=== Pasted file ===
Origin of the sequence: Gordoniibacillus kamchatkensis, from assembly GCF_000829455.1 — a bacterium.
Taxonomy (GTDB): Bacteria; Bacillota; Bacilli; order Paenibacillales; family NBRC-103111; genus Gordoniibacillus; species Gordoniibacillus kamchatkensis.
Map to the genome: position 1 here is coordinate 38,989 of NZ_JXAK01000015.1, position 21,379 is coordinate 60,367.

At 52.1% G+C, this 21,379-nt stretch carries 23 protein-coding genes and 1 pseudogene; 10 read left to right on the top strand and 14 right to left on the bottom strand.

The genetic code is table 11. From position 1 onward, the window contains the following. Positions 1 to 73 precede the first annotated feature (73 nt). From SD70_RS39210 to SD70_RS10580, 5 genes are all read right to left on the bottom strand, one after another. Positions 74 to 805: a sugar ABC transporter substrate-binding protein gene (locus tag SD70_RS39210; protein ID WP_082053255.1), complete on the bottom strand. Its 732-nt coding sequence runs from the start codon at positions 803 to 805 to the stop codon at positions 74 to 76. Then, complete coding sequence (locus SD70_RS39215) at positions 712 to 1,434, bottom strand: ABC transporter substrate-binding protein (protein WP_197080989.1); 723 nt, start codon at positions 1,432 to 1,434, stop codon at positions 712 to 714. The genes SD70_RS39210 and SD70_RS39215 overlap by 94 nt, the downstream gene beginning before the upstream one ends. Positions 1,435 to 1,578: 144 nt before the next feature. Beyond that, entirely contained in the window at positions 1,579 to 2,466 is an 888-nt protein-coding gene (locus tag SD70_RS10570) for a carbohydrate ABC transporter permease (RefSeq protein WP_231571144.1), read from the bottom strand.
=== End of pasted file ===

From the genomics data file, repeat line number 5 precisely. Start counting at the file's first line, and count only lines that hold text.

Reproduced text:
The genetic code is table 11. From position 1 onward, the window contains the following. Positions 1 to 73 precede the first annotated feature (73 nt). From SD70_RS39210 to SD70_RS10580, 5 genes are all read right to left on the bottom strand, one after another. Positions 74 to 805: a sugar ABC transporter substrate-binding protein gene (locus tag SD70_RS39210; protein ID WP_082053255.1), complete on the bottom strand. Its 732-nt coding sequence runs from the start codon at positions 803 to 805 to the stop codon at positions 74 to 76. Then, complete coding sequence (locus SD70_RS39215) at positions 712 to 1,434, bottom strand: ABC transporter substrate-binding protein (protein WP_197080989.1); 723 nt, start codon at positions 1,432 to 1,434, stop codon at positions 712 to 714. The genes SD70_RS39210 and SD70_RS39215 overlap by 94 nt, the downstream gene beginning before the upstream one ends. Positions 1,435 to 1,578: 144 nt before the next feature. Beyond that, entirely contained in the window at positions 1,579 to 2,466 is an 888-nt protein-coding gene (locus tag SD70_RS10570) for a carbohydrate ABC transporter permease (RefSeq protein WP_231571144.1), read from the bottom strand.